The level of scrutiny and the frequency of inspection may be far more intense than the sub-contractor anticipates. However, they are obliged to adhere to the “Project Inspection Plan”. The inspection regime should take a risk-based approach, focusing on building elements, “the failure of which would be deemed significant”.
Each assigned certifier/designer certifier/ancillary certifier can determine his/her own methodology for applying the Code of Practice. However, their inspection plans should take cognisance of the overall inspection plan. The level of robustness of the inspection regime that is implemented can vary considerably from project to project. This makes it difficult for M+E consultants and sub-contractors to fix a fee for the number of inspection visits that will be required from them on a specific project, as the assigned certifier or design team ancillary certifiers may require substantially more, or less, than the average anticipated number of inspections.
Commencement stage — Project timeline allowances for BC(A)R should be communicated to the client as early as possible in the process, along with the implications for project budgets. Responsibility for this communication is cumulative and should involve discussions with the architect and QS at project planning stages, where practical. For example, a rapid-build school project originally scheduled pre-BC(A)R for 32 weeks, rose to 38 weeks in order to facilitate BC(A)R hold points and inspections.
Critically, the upload to the Building Control BCMS site requires an upfront two-week validation period at commencement and a three-week validation period at completion stage. A two/three-week buffer period is needed to allow for administration, e.g., collation of certificates and documentation. This will cause some anxiety to project planners.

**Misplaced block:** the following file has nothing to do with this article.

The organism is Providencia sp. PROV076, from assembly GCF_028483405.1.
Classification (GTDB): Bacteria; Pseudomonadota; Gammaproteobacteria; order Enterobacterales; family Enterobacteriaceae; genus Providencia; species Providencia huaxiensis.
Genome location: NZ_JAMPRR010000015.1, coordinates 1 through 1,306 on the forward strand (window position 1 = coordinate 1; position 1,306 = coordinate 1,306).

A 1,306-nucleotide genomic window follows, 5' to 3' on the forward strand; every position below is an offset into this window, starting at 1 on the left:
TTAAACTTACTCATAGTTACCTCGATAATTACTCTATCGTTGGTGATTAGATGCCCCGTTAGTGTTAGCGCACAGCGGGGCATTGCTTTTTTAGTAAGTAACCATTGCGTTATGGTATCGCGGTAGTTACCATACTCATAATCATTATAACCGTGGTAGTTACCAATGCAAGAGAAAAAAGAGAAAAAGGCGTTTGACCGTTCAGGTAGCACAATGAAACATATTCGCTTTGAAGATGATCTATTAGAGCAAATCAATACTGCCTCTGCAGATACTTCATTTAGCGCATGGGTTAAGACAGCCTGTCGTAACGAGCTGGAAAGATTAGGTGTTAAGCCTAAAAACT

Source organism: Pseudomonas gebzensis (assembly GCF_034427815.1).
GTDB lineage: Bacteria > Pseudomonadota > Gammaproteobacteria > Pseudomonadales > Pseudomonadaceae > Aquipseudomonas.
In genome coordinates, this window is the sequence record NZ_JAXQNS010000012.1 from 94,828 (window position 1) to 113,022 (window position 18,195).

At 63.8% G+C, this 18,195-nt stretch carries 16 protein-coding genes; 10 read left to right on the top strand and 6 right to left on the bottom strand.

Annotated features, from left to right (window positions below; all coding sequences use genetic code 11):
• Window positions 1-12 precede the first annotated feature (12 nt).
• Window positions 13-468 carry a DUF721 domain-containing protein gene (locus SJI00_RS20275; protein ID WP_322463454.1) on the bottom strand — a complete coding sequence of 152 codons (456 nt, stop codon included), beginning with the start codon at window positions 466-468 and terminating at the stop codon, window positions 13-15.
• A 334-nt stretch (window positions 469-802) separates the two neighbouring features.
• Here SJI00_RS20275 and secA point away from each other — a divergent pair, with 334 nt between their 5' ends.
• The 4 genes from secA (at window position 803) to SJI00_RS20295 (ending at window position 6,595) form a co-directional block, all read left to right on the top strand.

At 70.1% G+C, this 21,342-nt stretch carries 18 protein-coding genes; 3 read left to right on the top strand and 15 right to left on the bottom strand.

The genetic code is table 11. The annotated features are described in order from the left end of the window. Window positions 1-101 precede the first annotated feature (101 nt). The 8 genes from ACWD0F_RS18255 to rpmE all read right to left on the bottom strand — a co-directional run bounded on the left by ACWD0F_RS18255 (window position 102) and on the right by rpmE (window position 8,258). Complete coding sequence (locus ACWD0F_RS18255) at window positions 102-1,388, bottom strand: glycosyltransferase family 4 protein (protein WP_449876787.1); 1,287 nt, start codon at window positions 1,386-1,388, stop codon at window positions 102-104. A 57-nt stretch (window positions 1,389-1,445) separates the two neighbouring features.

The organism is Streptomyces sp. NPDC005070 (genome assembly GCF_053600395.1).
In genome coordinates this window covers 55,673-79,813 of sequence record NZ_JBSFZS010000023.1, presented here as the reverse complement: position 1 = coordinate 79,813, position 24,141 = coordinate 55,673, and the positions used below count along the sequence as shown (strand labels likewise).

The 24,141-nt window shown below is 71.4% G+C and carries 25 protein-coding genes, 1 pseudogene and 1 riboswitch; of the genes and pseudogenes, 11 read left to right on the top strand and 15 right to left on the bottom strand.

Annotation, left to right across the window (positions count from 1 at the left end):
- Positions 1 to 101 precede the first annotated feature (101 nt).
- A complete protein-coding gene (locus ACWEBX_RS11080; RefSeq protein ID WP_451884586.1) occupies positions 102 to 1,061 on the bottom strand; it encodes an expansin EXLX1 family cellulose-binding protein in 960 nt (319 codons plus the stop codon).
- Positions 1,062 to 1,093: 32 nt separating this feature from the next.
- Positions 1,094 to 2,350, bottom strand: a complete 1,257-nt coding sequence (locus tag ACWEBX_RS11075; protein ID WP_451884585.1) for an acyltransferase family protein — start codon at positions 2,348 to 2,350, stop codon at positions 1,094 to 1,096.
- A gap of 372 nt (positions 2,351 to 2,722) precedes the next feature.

This final few weeks of a project – when building services specialists are busiest with completions and commissioning – now has to facilitate a period of relative inactivity, with only final snagging and noncompliance close-out allowed.
Design — The M+E consultant is usually assigned the role of signing the M+E Ancillary Design Certificates (at commencement and completion stages), along with the Ancillary Inspection on Completion Certificates. Consultants will be required to carry out regular Inspections of the M+E systems to confirm that the design(s) they are responsible for are effectively delivered by the M+E sub-contractor(s) in accordance with the Building Regulations.
Inspections will occur at 1st/ 2nd/ final fix and commissioning stages. Inspectors are required to have the requisite training and experience to inspect against particular building elements. As a company director must sign certificates of compliance for inspection and completion, they must have a clear knowledge and hands-on understanding of the project that is being executed on site.
Workmanship TGD D & CE Marking — There is a genuine concern in the industry on how to interpret inspections against TGD Part D materials and workmanship. Since 1 July 2013, any products placed on the market under the new CPR (Construction Product Regulations) that are covered by a harmonised EN standard must be CE marked.
This can cause issues for specialist systems designed to US standards such as NFPA or FM, where it may not be possible to procure all products and components with declarations of performance and CE marking. This particular topic is worthy of an article in its own right and needs an industry-wide approach.
Project completion — As the project completion stage approaches, the assigned certifier notifies the BCMS of the intended occupancy date. Practical completion can no longer coincide with the occupancy date, as this assumes that the works are complete, inspected, certified and validated on the same day. In reality, a minimum of a week should be allowed for completion information to be lodged on the BCMS and validated by building control.
BCMS administrators and local authority building control engineers are under considerable pressure due to the increased administration burden caused by BC(A)R. Each completion notice validation period needs to be agreed by the assigned certifier and the relevant local authority. Where an ancillary certificate of completion is late from a sub-contractor or specialist for whatever reason, this may have a detrimental impact on the agreed occupancy date. In a worst-case scenario it can result in resetting the validation period of 21 days, making for a very unhappy owner.